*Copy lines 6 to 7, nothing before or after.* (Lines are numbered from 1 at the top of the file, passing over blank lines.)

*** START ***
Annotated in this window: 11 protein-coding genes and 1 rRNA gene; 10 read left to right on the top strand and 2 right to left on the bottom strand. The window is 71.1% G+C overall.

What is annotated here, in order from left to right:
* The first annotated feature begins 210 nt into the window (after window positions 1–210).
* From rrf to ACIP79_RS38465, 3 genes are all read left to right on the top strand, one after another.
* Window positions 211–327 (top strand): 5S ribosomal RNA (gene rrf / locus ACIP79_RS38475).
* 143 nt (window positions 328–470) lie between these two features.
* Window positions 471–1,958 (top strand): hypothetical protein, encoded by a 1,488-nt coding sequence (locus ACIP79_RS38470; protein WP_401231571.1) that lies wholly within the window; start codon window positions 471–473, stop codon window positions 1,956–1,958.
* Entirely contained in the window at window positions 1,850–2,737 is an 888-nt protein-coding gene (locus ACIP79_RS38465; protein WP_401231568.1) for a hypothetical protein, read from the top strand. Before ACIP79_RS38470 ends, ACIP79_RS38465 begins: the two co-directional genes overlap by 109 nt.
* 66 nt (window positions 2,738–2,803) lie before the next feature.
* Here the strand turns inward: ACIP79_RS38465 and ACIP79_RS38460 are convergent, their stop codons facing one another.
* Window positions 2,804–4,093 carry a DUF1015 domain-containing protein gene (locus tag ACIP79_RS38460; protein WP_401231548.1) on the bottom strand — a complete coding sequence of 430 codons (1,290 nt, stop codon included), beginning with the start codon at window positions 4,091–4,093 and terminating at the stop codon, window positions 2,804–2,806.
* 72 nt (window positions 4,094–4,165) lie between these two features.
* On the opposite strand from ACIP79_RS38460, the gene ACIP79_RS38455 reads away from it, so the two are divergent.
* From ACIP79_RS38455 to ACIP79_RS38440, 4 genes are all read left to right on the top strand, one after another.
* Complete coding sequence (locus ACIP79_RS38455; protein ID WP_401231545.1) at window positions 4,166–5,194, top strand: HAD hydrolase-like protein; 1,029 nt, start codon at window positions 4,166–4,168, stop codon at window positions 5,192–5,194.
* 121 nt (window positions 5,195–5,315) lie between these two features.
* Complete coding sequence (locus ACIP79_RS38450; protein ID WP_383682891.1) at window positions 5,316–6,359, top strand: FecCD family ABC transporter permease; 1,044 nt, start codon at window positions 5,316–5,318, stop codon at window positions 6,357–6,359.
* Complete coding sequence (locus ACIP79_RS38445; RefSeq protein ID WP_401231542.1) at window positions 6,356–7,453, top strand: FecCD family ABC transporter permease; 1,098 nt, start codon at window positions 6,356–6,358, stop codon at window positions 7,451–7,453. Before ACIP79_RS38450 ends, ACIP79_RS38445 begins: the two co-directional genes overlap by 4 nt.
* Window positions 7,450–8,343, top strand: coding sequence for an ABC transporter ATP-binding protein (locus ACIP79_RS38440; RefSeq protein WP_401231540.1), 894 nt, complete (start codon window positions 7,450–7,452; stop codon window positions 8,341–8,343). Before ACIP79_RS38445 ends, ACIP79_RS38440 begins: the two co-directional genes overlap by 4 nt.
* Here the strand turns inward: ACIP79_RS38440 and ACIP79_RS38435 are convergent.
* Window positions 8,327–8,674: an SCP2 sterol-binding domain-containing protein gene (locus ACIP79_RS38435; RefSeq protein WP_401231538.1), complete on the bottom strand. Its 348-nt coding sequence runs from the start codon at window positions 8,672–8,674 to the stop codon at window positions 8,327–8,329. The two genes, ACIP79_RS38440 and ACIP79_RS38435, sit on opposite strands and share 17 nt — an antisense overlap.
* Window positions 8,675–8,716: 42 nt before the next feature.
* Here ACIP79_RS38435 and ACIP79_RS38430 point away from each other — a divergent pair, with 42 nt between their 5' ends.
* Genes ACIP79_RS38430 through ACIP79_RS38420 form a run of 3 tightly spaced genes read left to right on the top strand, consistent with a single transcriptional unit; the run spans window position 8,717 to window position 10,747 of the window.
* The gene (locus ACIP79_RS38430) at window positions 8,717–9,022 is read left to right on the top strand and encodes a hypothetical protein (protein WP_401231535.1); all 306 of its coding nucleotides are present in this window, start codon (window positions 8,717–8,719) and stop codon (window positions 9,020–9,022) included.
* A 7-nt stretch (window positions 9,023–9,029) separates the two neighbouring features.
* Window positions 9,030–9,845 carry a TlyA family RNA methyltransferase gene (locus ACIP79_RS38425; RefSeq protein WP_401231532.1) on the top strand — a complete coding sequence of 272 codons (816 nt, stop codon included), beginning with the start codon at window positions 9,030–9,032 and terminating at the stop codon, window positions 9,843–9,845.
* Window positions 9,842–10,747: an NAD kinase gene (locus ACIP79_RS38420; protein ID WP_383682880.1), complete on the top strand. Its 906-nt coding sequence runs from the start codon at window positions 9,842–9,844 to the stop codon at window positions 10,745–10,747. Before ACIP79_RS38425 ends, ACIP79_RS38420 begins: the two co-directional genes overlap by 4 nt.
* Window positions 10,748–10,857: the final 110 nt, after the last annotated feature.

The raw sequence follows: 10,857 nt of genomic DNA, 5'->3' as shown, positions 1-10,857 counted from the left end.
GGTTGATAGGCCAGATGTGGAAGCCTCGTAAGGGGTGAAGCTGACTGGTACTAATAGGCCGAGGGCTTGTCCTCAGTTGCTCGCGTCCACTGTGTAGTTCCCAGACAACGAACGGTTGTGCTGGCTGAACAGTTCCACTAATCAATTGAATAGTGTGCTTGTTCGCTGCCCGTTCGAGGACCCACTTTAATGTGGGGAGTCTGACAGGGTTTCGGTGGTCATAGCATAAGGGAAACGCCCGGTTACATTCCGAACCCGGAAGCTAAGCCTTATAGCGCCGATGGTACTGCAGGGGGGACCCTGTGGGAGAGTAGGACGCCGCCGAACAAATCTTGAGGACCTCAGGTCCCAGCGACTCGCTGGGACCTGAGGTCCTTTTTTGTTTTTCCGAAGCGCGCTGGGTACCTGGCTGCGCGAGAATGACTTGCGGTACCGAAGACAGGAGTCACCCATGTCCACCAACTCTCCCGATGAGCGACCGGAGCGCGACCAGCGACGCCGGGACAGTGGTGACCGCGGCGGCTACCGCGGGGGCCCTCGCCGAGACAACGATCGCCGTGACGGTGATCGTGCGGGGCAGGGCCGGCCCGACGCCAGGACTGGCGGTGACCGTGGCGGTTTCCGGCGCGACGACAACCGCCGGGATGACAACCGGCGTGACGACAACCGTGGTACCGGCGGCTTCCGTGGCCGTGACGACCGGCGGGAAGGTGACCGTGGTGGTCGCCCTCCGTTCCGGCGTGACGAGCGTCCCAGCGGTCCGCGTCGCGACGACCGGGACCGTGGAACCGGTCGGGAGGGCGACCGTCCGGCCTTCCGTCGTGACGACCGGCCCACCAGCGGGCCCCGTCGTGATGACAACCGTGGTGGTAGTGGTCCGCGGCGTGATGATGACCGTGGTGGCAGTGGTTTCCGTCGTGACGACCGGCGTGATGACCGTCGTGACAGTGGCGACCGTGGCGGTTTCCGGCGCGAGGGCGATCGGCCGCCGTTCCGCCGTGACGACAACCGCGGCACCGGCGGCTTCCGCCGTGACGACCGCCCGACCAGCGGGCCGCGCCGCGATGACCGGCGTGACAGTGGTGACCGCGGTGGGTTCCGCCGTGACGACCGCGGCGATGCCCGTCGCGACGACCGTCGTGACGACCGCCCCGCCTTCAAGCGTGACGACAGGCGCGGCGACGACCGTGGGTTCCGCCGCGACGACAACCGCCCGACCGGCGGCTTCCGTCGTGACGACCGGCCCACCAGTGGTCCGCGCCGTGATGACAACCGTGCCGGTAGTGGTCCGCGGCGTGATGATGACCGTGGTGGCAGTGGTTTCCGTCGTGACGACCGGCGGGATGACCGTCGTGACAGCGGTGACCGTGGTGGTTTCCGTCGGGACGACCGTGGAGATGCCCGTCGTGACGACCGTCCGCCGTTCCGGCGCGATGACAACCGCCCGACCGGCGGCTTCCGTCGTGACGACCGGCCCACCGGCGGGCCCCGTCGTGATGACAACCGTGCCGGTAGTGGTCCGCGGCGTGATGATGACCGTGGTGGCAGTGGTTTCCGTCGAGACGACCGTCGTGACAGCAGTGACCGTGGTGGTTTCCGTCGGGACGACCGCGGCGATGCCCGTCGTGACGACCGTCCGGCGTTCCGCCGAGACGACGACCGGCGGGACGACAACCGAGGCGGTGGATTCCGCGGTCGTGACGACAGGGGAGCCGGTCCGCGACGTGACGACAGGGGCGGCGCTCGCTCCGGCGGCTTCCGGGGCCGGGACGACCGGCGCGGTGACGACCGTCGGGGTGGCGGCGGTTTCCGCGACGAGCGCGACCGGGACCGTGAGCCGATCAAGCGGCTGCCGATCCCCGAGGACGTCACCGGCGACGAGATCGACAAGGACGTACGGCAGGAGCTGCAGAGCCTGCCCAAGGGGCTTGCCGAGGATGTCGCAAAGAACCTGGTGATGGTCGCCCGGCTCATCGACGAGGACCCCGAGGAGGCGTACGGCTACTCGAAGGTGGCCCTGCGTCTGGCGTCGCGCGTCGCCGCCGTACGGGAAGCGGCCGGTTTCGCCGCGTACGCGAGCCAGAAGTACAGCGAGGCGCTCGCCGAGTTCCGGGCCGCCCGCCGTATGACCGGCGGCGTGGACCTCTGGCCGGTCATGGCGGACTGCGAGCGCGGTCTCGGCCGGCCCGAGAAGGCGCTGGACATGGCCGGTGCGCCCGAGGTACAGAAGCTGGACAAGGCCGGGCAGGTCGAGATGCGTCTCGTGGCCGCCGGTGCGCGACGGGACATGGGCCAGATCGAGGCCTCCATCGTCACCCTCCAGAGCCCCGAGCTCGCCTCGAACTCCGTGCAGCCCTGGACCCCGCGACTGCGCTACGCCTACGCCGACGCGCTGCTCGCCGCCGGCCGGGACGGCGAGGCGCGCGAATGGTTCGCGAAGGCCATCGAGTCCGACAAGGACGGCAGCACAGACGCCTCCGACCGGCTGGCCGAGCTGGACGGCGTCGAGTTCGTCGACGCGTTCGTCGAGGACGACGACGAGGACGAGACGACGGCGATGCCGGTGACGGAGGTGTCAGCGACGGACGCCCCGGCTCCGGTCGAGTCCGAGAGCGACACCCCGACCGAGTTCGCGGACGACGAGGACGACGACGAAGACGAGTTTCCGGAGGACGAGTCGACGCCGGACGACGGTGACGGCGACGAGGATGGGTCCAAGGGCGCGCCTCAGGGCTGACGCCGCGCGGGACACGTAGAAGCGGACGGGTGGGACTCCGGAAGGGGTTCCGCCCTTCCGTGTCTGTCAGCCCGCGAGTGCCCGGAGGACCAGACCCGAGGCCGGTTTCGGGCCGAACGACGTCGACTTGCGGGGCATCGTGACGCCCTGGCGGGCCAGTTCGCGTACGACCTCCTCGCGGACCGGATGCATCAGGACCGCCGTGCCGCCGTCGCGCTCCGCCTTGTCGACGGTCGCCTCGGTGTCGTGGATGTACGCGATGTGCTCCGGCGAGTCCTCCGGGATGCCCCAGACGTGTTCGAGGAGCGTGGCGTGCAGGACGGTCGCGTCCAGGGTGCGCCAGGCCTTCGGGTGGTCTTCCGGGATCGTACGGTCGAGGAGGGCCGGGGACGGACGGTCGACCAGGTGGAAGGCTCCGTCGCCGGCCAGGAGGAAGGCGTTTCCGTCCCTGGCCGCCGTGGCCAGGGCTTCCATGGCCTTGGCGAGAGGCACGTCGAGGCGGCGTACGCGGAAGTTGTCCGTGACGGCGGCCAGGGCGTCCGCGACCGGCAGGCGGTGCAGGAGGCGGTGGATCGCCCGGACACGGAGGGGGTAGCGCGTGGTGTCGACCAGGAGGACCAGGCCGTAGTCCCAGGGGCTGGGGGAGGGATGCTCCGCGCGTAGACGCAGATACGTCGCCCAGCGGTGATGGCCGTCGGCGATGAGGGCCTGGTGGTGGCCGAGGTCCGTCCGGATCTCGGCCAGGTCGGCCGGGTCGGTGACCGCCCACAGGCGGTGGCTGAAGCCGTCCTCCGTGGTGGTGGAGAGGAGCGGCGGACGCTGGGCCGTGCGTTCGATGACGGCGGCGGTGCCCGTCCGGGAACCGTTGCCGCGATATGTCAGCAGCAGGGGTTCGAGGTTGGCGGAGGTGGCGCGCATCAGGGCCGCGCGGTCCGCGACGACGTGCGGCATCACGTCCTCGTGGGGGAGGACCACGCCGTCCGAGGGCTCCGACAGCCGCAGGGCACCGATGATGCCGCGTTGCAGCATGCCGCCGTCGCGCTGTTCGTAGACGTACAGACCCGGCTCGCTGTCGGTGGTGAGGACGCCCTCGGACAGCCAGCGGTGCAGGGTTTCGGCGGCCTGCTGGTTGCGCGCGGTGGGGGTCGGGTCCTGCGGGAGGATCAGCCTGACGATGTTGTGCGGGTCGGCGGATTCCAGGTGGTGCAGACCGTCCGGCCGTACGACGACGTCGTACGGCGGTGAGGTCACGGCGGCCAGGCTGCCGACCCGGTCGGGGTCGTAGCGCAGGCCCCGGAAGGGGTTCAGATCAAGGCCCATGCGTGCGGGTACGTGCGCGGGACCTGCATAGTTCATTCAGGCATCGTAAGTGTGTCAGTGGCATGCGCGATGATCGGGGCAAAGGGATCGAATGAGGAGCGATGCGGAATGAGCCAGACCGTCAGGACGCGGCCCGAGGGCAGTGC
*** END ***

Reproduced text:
* 143 nt (window positions 328–470) lie between these two features.
* Window positions 471–1,958 (top strand): hypothetical protein, encoded by a 1,488-nt coding sequence (locus ACIP79_RS38470; protein WP_401231571.1) that lies wholly within the window; start codon window positions 471–473, stop codon window positions 1,956–1,958.